“Letting Go” by Lyn C.A. Gardner

Letting Go
(after Philip Levine’s “Holding On”)
by Lyn C. A. Gardner

Brown toenails
grow brittle as earthclods,
broken by slim grass blades
that mock my stalks,
seared by your sun–
my crumbling. The touch
of ancient skin rubs
crisp and dry as I slough
old toes for new.
Ten days from the dead ship
my life already fades
and dies, I am rooted like
grass, a woman who sprouts and dies in

Two locals graze,
churning mouthfuls of young shoots–
grinding my crew.  I snort back their speech–unheeded. When
their nostrils or lips brush my dry,
sharp stalks they shy off, startled by pain,
their swift greedy eyes seeking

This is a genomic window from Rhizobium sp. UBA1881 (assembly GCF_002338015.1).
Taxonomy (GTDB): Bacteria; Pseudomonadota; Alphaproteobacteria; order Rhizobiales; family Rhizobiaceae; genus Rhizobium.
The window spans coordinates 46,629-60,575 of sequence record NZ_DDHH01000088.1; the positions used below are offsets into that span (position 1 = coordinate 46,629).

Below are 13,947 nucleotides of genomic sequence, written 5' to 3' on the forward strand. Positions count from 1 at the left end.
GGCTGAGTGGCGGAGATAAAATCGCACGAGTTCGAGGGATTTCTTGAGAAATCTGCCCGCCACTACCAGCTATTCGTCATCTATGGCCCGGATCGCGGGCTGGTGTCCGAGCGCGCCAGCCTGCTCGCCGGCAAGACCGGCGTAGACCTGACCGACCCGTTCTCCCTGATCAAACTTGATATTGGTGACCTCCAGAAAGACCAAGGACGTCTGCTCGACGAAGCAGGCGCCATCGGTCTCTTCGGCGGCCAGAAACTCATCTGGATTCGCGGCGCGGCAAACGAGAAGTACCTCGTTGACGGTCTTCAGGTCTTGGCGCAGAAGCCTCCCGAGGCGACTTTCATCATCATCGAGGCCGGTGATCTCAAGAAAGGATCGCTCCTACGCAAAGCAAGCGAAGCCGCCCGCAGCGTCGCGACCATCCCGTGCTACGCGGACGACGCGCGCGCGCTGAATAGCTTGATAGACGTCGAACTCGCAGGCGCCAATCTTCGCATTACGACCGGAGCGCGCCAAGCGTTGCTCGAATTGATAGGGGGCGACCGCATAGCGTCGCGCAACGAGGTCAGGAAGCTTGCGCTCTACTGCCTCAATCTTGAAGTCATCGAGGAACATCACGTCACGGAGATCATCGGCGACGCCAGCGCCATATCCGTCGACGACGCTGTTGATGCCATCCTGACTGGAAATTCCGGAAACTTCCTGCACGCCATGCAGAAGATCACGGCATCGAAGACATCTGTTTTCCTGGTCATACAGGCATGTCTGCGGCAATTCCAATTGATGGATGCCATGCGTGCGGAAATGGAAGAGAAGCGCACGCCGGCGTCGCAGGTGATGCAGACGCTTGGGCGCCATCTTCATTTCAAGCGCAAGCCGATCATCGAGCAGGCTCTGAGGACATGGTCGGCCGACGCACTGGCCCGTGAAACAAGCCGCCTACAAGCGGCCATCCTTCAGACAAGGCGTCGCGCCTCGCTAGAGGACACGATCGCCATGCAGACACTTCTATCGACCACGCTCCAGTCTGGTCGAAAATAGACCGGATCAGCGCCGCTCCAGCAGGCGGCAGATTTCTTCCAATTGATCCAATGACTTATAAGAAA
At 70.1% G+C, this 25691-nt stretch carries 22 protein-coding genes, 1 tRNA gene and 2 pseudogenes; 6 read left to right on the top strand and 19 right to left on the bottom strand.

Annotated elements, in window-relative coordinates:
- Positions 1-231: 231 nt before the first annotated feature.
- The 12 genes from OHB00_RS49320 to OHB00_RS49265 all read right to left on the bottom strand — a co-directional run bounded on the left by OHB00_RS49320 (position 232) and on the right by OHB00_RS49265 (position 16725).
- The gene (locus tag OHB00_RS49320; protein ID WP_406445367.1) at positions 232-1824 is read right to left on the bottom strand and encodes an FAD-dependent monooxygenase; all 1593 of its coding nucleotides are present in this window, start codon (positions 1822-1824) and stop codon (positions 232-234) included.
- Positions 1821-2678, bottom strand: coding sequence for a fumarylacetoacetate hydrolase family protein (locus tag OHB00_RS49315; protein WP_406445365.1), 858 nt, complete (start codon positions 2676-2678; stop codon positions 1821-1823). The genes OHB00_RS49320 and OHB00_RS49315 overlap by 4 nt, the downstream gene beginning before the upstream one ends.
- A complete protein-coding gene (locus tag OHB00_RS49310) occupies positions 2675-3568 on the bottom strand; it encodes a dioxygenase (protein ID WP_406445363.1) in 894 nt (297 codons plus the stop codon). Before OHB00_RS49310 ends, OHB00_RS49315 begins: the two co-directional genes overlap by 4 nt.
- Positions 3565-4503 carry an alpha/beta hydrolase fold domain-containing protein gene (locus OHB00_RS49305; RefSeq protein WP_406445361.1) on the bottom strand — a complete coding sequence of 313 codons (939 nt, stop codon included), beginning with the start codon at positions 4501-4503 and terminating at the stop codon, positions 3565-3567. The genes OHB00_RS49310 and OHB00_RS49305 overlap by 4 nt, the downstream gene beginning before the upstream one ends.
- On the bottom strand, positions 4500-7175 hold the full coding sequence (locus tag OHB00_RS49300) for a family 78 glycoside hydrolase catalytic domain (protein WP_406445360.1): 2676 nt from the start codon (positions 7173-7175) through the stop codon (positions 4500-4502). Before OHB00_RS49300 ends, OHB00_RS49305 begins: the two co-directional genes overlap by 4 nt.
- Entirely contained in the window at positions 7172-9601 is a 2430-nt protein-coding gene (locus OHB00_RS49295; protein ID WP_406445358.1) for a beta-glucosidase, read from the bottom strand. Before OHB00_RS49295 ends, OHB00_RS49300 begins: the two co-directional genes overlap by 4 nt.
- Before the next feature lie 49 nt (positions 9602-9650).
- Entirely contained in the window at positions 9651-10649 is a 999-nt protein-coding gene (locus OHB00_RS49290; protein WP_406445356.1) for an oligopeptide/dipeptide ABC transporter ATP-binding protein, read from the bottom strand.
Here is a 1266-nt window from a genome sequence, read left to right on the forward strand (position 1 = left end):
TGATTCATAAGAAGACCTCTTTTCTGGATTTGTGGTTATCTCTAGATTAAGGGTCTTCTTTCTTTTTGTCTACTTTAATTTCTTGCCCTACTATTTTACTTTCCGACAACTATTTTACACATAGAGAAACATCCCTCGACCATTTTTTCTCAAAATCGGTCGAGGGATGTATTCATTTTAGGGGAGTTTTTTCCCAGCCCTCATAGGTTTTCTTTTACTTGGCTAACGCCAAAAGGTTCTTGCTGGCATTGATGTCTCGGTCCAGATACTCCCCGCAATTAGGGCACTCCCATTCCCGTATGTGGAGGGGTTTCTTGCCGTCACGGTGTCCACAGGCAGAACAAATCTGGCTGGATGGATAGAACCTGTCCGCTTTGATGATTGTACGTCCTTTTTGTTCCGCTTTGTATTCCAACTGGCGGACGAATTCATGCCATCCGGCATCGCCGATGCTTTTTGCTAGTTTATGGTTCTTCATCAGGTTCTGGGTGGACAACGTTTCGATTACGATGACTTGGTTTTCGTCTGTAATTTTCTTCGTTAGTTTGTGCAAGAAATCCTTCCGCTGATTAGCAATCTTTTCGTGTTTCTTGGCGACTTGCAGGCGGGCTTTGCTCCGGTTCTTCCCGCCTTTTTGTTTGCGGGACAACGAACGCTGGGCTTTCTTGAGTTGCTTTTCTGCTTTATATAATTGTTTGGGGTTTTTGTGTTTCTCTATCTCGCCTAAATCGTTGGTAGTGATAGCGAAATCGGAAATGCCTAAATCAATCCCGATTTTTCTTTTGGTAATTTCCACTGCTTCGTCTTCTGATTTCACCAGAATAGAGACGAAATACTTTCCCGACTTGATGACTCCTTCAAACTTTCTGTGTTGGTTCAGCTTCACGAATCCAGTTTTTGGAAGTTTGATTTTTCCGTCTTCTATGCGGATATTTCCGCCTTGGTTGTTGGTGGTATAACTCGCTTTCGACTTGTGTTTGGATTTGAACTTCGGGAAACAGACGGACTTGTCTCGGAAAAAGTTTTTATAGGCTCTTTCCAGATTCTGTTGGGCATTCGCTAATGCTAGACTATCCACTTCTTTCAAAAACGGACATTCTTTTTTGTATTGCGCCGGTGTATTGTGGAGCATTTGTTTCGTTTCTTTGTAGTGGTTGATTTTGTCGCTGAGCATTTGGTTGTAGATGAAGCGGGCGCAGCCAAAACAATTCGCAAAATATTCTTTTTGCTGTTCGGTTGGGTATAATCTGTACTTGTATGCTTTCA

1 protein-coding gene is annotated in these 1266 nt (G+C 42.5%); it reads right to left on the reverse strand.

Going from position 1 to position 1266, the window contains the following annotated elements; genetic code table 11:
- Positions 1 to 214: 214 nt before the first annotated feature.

the unthinking green
that does not long for home.

I hold fast.
When I shed my last layer,
dead husks molded by living earth, I will be
a mist clinging low to
mountains of trash, or an infant
withered to age in a heartbeat, or a simple
man clinging bewildered to the steel bar
that will crush him, refusing to let go.

Lyn C. A. Gardner
has served as chair of The 2012 Rhysling Anthology, editor for The Mariners’ Museum, and catalog librarian at a public library. With her first poetry collection, Dreaming of Days in Astophel, available from Sam’s Dot Publishing, she’s had over 275 stories, poems, art and nonfiction pieces published in Strange Horizons, Daily Science Fiction, Penumbra, The Doom of Camelot, Legends of the Pendragon, Challenging Destiny, and more.

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